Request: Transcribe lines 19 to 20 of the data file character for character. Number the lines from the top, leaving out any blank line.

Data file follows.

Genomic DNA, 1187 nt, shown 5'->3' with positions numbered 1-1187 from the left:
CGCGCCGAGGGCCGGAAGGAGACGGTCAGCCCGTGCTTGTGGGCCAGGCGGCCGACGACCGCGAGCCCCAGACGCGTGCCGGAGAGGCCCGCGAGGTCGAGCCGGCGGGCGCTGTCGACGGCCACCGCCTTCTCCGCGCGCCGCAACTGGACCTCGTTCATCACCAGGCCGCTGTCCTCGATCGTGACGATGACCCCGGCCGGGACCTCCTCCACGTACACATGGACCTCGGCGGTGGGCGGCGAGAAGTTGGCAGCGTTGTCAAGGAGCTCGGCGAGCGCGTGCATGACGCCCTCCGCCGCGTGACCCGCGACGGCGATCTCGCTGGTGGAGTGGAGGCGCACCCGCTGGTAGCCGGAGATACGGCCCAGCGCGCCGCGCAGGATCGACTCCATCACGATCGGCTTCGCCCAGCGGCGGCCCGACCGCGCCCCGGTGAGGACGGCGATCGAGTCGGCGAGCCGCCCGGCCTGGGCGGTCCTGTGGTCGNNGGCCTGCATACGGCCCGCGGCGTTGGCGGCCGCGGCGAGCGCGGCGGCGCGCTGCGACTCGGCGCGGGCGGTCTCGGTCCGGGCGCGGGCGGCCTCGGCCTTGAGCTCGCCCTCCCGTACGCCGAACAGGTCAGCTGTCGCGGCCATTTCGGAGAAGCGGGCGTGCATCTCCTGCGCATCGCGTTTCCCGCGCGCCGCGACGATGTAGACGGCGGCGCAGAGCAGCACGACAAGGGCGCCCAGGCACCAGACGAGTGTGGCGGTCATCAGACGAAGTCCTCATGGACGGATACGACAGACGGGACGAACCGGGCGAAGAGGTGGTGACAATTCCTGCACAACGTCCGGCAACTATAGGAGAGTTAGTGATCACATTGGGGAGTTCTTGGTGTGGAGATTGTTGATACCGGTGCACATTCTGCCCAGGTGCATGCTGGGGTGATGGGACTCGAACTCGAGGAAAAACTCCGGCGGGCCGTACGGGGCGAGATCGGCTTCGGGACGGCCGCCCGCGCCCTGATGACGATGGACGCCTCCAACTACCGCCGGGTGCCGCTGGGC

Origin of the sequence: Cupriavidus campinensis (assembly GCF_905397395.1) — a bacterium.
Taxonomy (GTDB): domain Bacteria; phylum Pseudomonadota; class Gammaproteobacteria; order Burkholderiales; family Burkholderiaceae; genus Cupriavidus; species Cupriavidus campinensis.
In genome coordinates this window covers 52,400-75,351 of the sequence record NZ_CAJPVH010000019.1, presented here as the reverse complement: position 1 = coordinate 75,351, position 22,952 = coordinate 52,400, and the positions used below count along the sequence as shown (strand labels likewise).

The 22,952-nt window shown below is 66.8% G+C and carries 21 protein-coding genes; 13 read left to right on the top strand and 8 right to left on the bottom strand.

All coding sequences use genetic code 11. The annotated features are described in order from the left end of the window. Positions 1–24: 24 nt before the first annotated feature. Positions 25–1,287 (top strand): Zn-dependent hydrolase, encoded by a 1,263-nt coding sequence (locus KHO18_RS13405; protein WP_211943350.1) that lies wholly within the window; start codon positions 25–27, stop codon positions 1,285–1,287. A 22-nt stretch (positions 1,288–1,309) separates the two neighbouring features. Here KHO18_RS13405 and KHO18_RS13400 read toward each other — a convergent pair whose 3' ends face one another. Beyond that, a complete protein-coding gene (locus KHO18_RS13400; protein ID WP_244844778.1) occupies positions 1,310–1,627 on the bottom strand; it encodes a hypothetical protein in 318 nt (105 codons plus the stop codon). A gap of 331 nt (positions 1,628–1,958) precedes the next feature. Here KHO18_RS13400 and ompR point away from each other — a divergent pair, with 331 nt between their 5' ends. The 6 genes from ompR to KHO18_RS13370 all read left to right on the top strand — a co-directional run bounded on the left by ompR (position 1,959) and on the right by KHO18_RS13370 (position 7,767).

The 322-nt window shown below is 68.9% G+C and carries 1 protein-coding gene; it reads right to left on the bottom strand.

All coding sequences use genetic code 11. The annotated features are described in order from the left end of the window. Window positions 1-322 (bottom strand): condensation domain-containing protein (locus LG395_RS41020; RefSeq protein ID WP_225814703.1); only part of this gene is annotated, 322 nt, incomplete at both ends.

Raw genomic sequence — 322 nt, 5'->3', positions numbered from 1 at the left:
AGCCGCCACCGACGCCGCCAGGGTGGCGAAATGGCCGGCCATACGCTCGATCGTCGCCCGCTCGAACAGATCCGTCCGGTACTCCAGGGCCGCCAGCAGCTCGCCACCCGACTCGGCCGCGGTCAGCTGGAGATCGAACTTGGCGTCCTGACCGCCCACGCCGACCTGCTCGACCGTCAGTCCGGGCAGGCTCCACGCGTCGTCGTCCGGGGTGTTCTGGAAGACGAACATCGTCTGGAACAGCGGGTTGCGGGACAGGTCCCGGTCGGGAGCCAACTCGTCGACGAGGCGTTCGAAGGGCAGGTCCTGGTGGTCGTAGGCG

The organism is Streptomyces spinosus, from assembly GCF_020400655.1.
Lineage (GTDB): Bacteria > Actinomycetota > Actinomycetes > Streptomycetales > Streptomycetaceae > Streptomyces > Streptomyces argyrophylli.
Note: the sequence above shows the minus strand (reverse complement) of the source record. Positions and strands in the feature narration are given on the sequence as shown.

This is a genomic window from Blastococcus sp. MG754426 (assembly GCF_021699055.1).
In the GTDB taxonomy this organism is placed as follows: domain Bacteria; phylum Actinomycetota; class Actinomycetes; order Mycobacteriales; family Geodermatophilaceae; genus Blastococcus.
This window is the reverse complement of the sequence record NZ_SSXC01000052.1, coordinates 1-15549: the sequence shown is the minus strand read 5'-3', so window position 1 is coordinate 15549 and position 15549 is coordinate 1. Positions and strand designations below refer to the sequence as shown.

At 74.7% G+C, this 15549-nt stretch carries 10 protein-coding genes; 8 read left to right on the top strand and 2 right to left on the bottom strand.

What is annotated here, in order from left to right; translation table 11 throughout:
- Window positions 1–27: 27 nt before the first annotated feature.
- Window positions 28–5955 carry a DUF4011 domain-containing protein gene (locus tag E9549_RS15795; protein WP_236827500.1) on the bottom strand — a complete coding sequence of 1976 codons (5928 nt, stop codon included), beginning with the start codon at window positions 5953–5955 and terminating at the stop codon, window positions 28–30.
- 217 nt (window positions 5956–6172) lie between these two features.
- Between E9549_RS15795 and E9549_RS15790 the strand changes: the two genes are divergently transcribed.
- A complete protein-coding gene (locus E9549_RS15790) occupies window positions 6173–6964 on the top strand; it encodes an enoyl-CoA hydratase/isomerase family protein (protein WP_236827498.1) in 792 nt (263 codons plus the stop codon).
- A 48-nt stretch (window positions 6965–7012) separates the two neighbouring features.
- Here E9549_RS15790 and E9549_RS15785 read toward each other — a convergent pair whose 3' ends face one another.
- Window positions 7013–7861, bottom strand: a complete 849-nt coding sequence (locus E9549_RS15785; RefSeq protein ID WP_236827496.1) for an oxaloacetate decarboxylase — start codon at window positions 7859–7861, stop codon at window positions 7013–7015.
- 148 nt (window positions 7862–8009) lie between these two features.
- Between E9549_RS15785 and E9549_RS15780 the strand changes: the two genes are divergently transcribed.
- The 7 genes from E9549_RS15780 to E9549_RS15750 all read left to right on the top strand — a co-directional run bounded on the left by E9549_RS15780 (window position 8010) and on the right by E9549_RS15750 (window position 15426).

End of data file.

What is annotated here, in order from left to right; translation table 11 throughout:
- Window positions 1–27: 27 nt before the first annotated feature.